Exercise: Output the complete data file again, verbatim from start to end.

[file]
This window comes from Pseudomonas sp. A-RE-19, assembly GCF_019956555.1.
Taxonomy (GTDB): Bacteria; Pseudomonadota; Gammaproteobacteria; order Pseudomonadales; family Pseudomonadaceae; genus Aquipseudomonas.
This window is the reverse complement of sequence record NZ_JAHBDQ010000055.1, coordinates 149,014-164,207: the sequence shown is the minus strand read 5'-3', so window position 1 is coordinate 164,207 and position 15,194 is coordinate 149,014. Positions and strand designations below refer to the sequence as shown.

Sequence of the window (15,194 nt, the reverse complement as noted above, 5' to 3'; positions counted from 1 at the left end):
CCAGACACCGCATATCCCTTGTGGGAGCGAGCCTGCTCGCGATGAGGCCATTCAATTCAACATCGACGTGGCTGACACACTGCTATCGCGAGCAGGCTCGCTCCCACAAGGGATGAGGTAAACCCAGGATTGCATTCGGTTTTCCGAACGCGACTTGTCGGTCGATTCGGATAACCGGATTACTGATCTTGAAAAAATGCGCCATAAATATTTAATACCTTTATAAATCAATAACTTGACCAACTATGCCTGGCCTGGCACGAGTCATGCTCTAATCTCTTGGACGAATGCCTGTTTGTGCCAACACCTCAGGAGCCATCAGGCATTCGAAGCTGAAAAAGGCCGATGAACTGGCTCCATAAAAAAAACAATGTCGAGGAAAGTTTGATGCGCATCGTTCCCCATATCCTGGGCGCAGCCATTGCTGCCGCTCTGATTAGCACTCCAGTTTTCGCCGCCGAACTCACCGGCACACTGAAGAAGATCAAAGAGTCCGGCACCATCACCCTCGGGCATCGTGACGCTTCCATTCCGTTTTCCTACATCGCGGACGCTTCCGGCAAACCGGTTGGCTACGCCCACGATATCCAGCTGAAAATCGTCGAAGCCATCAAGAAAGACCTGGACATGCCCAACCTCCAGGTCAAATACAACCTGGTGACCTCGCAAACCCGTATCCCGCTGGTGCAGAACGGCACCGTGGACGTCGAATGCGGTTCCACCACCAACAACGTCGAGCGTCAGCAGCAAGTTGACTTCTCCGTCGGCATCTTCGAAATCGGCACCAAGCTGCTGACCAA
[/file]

This window comes from Pseudomonas sp. A-RE-19, assembly GCF_019956555.1.
Taxonomy (GTDB): Bacteria; Pseudomonadota; Gammaproteobacteria; order Pseudomonadales; family Pseudomonadaceae; genus Aquipseudomonas.
This window is the reverse complement of sequence record NZ_JAHBDQ010000055.1, coordinates 149,014-164,207: the sequence shown is the minus strand read 5'-3', so window position 1 is coordinate 164,207 and position 15,194 is coordinate 149,014. Positions and strand designations below refer to the sequence as shown.

Sequence of the window (15,194 nt, the reverse complement as noted above, 5' to 3'; positions counted from 1 at the left end):
CCAGACACCGCATATCCCTTGTGGGAGCGAGCCTGCTCGCGATGAGGCCATTCAATTCAACATCGACGTGGCTGACACACTGCTATCGCGAGCAGGCTCGCTCCCACAAGGGATGAGGTAAACCCAGGATTGCATTCGGTTTTCCGAACGCGACTTGTCGGTCGATTCGGATAACCGGATTACTGATCTTGAAAAAATGCGCCATAAATATTTAATACCTTTATAAATCAATAACTTGACCAACTATGCCTGGCCTGGCACGAGTCATGCTCTAATCTCTTGGACGAATGCCTGTTTGTGCCAACACCTCAGGAGCCATCAGGCATTCGAAGCTGAAAAAGGCCGATGAACTGGCTCCATAAAAAAAACAATGTCGAGGAAAGTTTGATGCGCATCGTTCCCCATATCCTGGGCGCAGCCATTGCTGCCGCTCTGATTAGCACTCCAGTTTTCGCCGCCGAACTCACCGGCACACTGAAGAAGATCAAAGAGTCCGGCACCATCACCCTCGGGCATCGTGACGCTTCCATTCCGTTTTCCTACATCGCGGACGCTTCCGGCAAACCGGTTGGCTACGCCCACGATATCCAGCTGAAAATCGTCGAAGCCATCAAGAAAGACCTGGACATGCCCAACCTCCAGGTCAAATACAACCTGGTGACCTCGCAAACCCGTATCCCGCTGGTGCAGAACGGCACCGTGGACGTCGAATGCGGTTCCACCACCAACAACGTCGAGCGTCAGCAGCAAGTTGACTTCTCCGTCGGCATCTTCGAAATCGGCACCAAGCTGCTGACCAA